Sandra L. Beckett. Red Riding Hood for All Ages: A Fairy-Tale Icon in Cross-Cultural Contexts. Detroit: Wayne State University Press, 2008. Pp. ix+244, color prints, index. $29.95, paper.
George Mason University
Sandra L Beckett’s book, Red Riding Hood for All Ages: A Fairy-Tale Icon in Cross-Cultural Contexts, provides an indepth and informative critique of retellings of a familiar fairy tale. This is Beckett’s second book on Little Red Riding Hood retellings; her first volume, Recycling Red Riding Hood, was devoted to contemporary revisions intended for children. Red Riding Hood for All Ages, however, has a wider scope, addressing retellings targeted at children, adolescents, and adults, as well as crossover works intended for more than one age group.
In the introduction, Beckett asserts the massive impact of the Little Red Riding Hood tale on an international level, insisting that it is “probably the world’s most popular and certainly its most retold tale” (Beckett 1). She briefly discusses the early oral and literary versions of the tale, noting the crossover appeal apparent in Perrault’s Le Petit Chaperon Rouge as well as the bawdiness and subsequent sterilization of the Grimms’ version. It is modern retellings, however, that are the focus of the book, and Beckett writes that, “today the tale of Little Red Riding Hood is generally considered appropriate for all age groups,” a feat achieved largely because of the tale’s intertextual potential (Beckett 3). Contemporary writers and illustrators have taken advantage of this intertextuality to create works that appeal to both children and adults.
The tales that Beckett discusses have a distinctly international flavor. Some of the versions are well known, such as those by Perrault, the Grimms, Angela Carter, and Tanith Lee, but most of them are fairly obscure. Many of them have not yet been published in English and would likely be unfamiliar to an English-speaking audience.
The bulk of Beckett’s book is divided into five chapters, each of which focuses upon particular type of revision. Chapter 1 addresses cautionary tales, stories that impart a warning or moral. Often in this type of story, “Little Red Riding Hood is responsible for her own rape and death” (Beckett 14). The Grimms’ “Little Red Cap” is the prototype for this type, but Beckett discusses many other cautionary versions from around the world. She concludes that these tales are the most traditional incarnation of Little Red Riding Hood stories but also observes that they are frequently wrought with sexism that can be troubling to modern readers.
In Chapter 2 Beckett addresses coming of age stories. Describing these versions as “initiatory literature,” Beckett notes that they concern the intermediary stage between childhood and adulthood, focusing on an adolescent initiation or puberty rite (Beckett 42). Some of the more notable initiatory Little Red Riding Hood tales are Nalo Hopkinson’s “Riding the Red” and Anne Sexton’s “Red Riding Hood.” While these stories also cast the encounter between Little Red and the wolf as sexual, they do not necessarily speak to sexual abuse or predatory behavior. Instead, they “address the subject of sexuality in the context of a young girl’s coming of age” (Beckett 85).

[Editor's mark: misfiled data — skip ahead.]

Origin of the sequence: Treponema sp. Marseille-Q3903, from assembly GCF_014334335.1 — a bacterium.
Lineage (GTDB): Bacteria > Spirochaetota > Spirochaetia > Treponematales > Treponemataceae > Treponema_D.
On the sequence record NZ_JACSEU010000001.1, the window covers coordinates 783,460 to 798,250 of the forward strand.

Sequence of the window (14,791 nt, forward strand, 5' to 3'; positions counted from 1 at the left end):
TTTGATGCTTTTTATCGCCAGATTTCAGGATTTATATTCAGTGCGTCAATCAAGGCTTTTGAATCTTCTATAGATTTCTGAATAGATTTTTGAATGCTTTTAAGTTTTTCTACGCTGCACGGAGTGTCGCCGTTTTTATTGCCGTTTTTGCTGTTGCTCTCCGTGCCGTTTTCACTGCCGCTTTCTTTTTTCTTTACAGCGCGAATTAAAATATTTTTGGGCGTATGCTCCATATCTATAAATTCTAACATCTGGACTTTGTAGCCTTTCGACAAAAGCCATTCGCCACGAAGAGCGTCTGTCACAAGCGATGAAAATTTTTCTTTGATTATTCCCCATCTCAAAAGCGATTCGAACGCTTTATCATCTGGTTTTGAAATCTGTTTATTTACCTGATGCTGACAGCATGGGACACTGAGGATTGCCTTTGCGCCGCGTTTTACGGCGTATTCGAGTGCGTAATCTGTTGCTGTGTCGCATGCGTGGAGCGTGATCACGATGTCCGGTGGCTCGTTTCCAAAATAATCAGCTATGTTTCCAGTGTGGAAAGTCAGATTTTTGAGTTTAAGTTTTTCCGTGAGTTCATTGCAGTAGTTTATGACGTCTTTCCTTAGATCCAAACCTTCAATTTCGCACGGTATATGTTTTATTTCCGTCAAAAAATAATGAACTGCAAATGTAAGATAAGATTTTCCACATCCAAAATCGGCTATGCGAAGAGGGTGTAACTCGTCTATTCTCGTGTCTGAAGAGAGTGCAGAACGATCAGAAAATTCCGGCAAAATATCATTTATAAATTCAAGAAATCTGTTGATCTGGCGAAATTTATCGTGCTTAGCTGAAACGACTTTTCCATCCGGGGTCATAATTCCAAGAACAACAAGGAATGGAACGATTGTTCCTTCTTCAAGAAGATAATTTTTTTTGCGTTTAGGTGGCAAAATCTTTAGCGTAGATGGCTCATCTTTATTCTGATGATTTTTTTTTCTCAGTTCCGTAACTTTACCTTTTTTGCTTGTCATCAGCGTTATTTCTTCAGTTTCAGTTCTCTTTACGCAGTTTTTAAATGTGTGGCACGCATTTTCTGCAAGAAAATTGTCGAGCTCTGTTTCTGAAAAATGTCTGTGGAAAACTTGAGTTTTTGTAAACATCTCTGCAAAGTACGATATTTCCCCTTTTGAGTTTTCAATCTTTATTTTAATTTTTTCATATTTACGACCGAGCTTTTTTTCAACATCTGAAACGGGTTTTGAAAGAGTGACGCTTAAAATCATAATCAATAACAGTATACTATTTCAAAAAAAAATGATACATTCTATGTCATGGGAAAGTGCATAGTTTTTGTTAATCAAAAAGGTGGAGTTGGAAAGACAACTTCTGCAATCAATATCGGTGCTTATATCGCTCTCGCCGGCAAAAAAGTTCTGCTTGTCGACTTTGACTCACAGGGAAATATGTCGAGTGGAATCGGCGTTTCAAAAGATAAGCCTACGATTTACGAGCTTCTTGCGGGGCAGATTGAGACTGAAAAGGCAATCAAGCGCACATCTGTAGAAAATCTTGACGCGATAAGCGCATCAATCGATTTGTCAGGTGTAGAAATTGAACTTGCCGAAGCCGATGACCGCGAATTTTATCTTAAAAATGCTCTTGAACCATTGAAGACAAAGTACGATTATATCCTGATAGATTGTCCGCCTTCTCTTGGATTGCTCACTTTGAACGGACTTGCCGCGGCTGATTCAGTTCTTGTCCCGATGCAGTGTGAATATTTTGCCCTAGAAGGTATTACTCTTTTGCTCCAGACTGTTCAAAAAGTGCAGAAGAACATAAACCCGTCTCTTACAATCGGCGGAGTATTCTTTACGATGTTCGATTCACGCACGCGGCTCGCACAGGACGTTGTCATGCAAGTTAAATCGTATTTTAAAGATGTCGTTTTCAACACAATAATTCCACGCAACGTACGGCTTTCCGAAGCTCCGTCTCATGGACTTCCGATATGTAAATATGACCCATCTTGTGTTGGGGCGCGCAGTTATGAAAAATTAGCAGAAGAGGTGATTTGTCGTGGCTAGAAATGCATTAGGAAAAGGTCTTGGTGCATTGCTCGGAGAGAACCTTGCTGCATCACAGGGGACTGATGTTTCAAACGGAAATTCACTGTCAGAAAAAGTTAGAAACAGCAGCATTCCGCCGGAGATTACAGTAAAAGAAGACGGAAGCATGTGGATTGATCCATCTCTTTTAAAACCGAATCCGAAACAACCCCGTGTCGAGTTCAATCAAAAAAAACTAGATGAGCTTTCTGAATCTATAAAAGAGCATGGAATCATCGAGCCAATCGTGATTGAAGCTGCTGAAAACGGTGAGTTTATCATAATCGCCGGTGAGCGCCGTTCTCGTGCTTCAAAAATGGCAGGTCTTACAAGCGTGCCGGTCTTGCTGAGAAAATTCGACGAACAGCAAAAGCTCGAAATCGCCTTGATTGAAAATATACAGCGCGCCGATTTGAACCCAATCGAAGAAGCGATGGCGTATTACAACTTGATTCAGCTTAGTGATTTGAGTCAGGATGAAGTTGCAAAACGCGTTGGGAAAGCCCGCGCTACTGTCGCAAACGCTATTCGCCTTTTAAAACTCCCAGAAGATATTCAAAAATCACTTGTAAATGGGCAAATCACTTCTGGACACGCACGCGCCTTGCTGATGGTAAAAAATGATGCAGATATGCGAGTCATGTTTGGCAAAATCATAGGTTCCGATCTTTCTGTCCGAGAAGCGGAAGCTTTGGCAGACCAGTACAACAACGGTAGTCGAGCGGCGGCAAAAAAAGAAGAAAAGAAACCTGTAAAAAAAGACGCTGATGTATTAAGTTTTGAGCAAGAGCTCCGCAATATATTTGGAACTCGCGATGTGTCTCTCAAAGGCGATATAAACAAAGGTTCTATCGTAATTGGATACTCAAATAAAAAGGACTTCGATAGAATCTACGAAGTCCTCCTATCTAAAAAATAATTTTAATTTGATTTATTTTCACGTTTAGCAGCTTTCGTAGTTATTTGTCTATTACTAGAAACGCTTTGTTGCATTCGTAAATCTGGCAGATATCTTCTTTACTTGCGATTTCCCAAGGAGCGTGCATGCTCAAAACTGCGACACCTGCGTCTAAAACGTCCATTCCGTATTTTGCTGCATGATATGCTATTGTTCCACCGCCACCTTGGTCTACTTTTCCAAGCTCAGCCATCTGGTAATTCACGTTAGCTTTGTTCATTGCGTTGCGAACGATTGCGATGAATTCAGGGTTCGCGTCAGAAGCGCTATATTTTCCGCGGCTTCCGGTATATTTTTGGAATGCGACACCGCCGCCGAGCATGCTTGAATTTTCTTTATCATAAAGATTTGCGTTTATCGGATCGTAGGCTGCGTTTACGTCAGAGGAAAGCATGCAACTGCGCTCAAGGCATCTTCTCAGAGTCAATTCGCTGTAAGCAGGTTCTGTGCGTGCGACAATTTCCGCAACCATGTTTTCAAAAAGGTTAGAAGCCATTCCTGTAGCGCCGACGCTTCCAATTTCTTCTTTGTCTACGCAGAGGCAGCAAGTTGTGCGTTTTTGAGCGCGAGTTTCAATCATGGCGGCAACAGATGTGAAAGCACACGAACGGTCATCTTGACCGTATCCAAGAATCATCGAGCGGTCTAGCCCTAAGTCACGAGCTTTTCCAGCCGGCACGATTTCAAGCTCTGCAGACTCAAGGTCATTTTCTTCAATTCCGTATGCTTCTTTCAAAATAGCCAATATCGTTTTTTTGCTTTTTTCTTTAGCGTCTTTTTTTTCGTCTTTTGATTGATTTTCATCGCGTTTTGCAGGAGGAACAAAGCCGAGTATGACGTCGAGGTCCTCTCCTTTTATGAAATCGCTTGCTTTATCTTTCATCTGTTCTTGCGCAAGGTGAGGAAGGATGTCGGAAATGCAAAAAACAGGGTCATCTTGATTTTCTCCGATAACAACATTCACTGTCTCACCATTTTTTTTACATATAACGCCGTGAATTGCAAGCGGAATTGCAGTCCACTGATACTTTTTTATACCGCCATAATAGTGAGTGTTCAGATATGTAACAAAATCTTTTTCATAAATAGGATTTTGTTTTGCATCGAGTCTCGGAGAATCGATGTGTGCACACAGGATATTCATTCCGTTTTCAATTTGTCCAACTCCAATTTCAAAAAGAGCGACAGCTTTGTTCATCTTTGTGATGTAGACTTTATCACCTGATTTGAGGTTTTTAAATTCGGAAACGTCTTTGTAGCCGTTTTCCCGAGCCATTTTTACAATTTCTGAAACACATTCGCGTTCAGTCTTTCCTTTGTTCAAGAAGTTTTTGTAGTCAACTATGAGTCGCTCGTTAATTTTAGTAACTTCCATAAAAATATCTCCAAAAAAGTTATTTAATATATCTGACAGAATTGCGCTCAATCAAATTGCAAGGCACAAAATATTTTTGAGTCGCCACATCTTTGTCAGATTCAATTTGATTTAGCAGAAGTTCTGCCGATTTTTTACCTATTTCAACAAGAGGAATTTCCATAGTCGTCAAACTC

Chapter 3 is concerned with the wolf’s story. In these retellings, the spotlight shifts from Little Red to the wolf. These wolf protagonists “may reflect faithfully” the beastly role attributed by Perrault and the Grimms or they may “diverge radically from any preexisting version” (Beckett 89). As heroes, rapists, penitents, victims, or caricatures, these wolves are at the center of their narratives, creating a new focus for an old tale.
Chapter 4 presents stories of Little Red Riding Hoods who encounter a wolf within themselves. While other versions are mentioned, this chapter is primarily concerned with two retellings: “You Are Who You Dream About” by Dutch children’s author Paul Biegel and “Green Ribbon in the Hair” by Joao Guimaraes Rosa that appeared for adults in 1970 and was released for children in 1992. These complex stories use the familiar characters, imagery, and motifs to address psychological and metaphysical issues such as fear, angst, and death.
Finally, Chapter 5 is devoted to unconventional Red Riding Hoods who run with wolfs. Some of these heroines “merely keep the company of wolves, while others tame wolves or become wolves themselves” (Beckett 10). Among these versions are Tanith Lee’s “Wolfland” and Angela Carter’s “The Company of Wolves.” In these tales, the wolf is seen, not as a symbol of fear, but as an avenue to empowerment.
Beckett’s choice to organize the retellings in this way shapes her wide, potentially overwhelming content into a manageable and readable book. Her five chapters and five types of Red Riding Hood stories provide a method with which to compare and contrast the retellings, creating a logical and useful way to analyze the dozens of versions she presents. In addition, because she describes and discusses in detail many visual interpretations of the tale, Beckett provides an appendix of color prints of relevant illustrations. She also includes an extensive bibliography that would be of interest to scholars who wish to read more scholarly criticism or have access to the full text of the retellings.
Red Riding Hood for All Ages provides a wealth of information on a very specific subject: contemporary retellings of Little Red Riding Hood from around the world. Beckett’s book is a useful resource for folklorists, particularly fairy tale scholars, offering critiques of the most international and up-to-date post-modern Red Riding Hood stories. This book provides insight and access into many stories that are otherwise unknown in the English-speaking world, opening new horizons to readers fascinated by the girl in red.